Tech-savvy students have adapted the Mosquito alarm into “The Teen Buzz” so they can receive calls and texts during class and the teachers don’t have the faintest idea what is happening. The sound is at an ultra-high frequency that can be heard usually only by people who are younger than 20. The recorded sound, which has been referred to as the Teen Buzz, is shared from phone to phone via text messages or downloads from the internet. With the Teen Buzz, the students can receive calls and texts during class without the teachers knowing it.
The sound frequencies used in the Teen Buzz usually in the 17 kHz (or 17000 cycles per second) range. This is generally above what adults can hear. To see how these higher frequencies sound, check out this demonstration. If you are older than 20, have someone younger than you listen with you. See how well you do.
As we age, we lose the ability to hear those ultra-high frequencies. The loss of hearing in those very high frequencies do not usually affect us. However a loss of hearing in some of the lower frequencies in the sound spectrum can affect our hearing of and understanding of speech.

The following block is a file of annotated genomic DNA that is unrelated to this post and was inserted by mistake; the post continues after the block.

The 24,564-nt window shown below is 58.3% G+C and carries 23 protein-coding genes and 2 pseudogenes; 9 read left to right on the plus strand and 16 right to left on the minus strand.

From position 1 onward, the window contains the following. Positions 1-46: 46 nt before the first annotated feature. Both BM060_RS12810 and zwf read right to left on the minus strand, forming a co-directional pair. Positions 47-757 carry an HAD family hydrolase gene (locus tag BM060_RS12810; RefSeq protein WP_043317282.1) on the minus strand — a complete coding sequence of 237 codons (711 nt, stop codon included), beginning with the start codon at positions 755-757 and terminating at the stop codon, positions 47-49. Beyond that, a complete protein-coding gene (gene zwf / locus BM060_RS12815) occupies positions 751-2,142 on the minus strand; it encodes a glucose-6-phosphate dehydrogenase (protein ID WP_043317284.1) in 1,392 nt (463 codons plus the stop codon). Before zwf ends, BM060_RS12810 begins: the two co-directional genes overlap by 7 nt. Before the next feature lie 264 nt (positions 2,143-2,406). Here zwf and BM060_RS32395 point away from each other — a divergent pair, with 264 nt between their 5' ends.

Someone with a hearing loss in the frequencies affecting speech will often have one or more of the following complaints:
– “I can hear, but I have trouble understanding.”
– “If you would talk clearer, I would hear just fine.”
– “People talk too fast any more.”
– “My grand kids are hard to understand.”
– “I hear okay when everything is quiet. I have trouble hearing when there are background noises.”
– “I can hear you when you look at me. I can’t hear you when you are walking away from me.”
The experience of not hearing easily can be frustrating and embarrassing.
The good news is that there are solutions to those problems. The first step toward the solution is to call for an appointment to check your hearing.
Tags: ultra-high frequency hearing loss, high frequency hearing loss, trouble hearing, background noises, understanding speech